Posts Tagged ‘fire departments’

Bid to stop suicide fails, San Francisco will pay

“The family of a 26-year-old man who died two years ago after an off-duty firefighter tried to rescue him from the edge of a roof will receive a financial settlement from The City, after claiming the firefighter was at fault.” Fire Lt. Victor Wyrsch tried to grab the suicidal Nick Torrico from the roof, but Torrico tore himself loose and fell to his death, and now the city’s taxpayers will pay Torrico’s family based on their contention that Wyrsch should have held back. (Beth Winegarner, “San Francisco pays up for failed rescue”, San Francisco Examiner, Aug. 26).

After Setting Fires, Firefighter Wants Job Back

In 1997, Erie, Pa. hired its first female firefighter. Nearly a decade later, she was quietly fired after setting fire to her father’s house as part of a suicide attempt.  In fact, the Erie Civil Service Commission wrote at the time that: “Her setting a fire … is the single most significant act a fire fighter may not commit.  The act of establishing a fire in a residence is wholly incompatible with the role of the fire fighter, despite the mitigating circumstances of [her] psychological state.”  Now, she has brought her appeal public in a filing in local courts earlier this year. (, 3/24)

Connecticut: timed fireman test violated ADA, cont’d

Updating our Jan. 18, 2007 post: “Connecticut’s Commission on Human Rights and Opportunities says that the city of Stamford violated anti-discrimination law because they wouldn’t give extra time on a promotion exam to David Lenotti. Lenotti is a fire lieutenant with attention deficit disorder.” [Excerpting coverage in the Apr. 15 Stamford Advocate*]:

The city defended the denial by claiming a fire captain, the position Lenotti sought, must be able to read and process information quickly at a fire scene. But state officials said the city never proved that was true, never consulted with disability rights experts and does not use a promotional test that actually measures how fast a candidate can read.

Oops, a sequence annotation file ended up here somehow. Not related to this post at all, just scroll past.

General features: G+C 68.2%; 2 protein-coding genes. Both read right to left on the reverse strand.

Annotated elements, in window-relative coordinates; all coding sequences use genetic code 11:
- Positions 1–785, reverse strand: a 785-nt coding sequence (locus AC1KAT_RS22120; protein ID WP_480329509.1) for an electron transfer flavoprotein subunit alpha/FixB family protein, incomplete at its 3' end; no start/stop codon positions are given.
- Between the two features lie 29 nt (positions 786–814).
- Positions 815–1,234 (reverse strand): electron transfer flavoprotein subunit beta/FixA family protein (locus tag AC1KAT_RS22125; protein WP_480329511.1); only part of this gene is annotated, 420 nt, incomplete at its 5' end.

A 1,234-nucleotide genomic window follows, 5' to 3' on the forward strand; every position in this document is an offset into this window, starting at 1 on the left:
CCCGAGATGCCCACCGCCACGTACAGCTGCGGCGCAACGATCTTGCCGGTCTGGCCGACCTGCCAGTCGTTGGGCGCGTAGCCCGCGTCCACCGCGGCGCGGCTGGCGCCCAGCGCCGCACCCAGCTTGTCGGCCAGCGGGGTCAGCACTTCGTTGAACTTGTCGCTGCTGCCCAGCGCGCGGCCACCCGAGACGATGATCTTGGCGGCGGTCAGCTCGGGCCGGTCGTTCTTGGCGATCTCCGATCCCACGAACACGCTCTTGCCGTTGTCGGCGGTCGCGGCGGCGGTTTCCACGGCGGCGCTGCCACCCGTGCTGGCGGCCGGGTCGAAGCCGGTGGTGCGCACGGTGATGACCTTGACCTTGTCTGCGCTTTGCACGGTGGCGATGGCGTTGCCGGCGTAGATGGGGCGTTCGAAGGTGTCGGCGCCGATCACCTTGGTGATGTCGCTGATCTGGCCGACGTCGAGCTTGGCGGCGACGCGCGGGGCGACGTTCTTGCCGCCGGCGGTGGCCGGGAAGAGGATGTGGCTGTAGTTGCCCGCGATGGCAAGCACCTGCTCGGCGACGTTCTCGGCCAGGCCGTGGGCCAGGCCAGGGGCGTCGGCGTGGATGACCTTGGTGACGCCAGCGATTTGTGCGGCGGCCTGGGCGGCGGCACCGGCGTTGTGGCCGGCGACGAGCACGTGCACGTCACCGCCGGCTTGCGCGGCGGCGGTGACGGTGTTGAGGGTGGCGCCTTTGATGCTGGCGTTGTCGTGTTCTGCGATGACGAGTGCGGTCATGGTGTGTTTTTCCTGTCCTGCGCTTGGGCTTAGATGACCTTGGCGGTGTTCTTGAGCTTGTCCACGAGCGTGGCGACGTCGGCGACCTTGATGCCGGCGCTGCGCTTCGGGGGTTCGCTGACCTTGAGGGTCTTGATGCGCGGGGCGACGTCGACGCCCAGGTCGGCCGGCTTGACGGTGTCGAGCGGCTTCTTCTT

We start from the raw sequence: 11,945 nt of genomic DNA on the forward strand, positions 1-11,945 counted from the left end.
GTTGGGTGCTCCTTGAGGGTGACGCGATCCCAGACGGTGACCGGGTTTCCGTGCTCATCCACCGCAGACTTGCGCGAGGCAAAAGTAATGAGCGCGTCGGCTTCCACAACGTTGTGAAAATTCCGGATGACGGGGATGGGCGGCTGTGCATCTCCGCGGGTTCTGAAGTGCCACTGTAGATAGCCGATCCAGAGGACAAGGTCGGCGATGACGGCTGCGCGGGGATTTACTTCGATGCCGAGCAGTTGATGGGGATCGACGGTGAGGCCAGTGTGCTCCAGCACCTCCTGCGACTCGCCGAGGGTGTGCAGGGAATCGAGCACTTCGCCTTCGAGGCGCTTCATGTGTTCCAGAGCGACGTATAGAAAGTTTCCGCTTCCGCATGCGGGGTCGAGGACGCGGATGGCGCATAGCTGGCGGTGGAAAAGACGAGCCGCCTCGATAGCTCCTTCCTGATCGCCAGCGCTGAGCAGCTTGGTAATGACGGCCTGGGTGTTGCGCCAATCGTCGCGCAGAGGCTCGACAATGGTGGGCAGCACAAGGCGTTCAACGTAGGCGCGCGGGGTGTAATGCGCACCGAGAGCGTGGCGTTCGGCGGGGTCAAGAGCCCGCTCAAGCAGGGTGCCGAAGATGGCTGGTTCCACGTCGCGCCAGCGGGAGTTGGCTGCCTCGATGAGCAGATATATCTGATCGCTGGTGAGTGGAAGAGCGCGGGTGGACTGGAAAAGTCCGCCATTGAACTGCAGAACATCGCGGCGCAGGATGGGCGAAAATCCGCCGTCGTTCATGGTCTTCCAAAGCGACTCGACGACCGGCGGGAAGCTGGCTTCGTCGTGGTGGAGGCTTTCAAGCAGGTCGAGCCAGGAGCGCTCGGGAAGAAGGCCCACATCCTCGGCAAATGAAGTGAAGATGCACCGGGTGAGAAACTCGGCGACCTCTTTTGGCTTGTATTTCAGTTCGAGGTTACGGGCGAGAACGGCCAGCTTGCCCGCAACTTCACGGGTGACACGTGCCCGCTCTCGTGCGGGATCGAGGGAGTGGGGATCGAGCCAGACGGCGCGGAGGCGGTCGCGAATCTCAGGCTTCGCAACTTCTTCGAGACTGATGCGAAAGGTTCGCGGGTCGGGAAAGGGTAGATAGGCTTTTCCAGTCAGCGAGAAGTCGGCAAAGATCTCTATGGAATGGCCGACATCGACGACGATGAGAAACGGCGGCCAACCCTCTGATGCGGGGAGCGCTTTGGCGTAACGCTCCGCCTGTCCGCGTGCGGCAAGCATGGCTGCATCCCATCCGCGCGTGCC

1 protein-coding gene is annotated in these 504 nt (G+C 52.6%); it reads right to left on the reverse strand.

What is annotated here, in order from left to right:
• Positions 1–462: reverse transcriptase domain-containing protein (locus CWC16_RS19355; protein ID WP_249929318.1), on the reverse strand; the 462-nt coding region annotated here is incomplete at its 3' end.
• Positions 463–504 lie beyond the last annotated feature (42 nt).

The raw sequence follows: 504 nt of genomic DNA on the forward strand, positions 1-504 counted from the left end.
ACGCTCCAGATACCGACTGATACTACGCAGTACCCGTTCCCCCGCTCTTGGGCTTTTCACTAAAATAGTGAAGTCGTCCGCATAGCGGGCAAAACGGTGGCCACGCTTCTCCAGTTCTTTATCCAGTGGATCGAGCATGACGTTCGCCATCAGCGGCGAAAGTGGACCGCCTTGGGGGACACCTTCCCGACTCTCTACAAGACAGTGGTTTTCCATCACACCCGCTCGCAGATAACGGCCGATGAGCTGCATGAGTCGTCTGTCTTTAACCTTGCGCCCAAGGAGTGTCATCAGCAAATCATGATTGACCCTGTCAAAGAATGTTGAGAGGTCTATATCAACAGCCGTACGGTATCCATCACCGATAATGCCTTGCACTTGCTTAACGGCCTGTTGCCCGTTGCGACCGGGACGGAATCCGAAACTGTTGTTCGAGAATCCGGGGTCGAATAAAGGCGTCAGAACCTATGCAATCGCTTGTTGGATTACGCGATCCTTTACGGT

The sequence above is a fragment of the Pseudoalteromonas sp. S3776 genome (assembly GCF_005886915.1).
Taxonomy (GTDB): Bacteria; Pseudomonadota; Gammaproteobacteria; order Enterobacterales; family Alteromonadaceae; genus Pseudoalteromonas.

(Dave Statter, Apr. 20; Created Things, Apr. 16; decision in PDF format). More: Daniel Schwartz has more analysis (May 3): if you want a fire captain to be able to read quickly at emergency scene, gotta spell that out explicitly in the job description.
*An odd aspect of the Stamford Advocate article, preserved on GoogleCache: it quotes disability consultant Suzanne Kitchen making the very same comment, word for word, that we criticized her for making more than a year ago. Does Ms. Kitchen really repeat herself so precisely?

On gender, L.A. fire department can’t win for losing

Like pretty much every big-city fire department, the one in Los Angeles has come under intense legal pressure to hire more female applicants, and in doing so to water down or eliminate whatever former prerequisites for hiring (such as physical tests calling for a show of upper-body strength) show “disparate impact” against women. And having been whipped up one side of the street on those grounds, it now gets whipped down the other side for having apparently responded in the most direct and practical way to the first set of legal pressures:

In the latest bizarre court case involving the Los Angeles Fire Department, a jury has awarded $3.75 million to a male fire captain who said he was retaliated against for not making training exercises easier for women.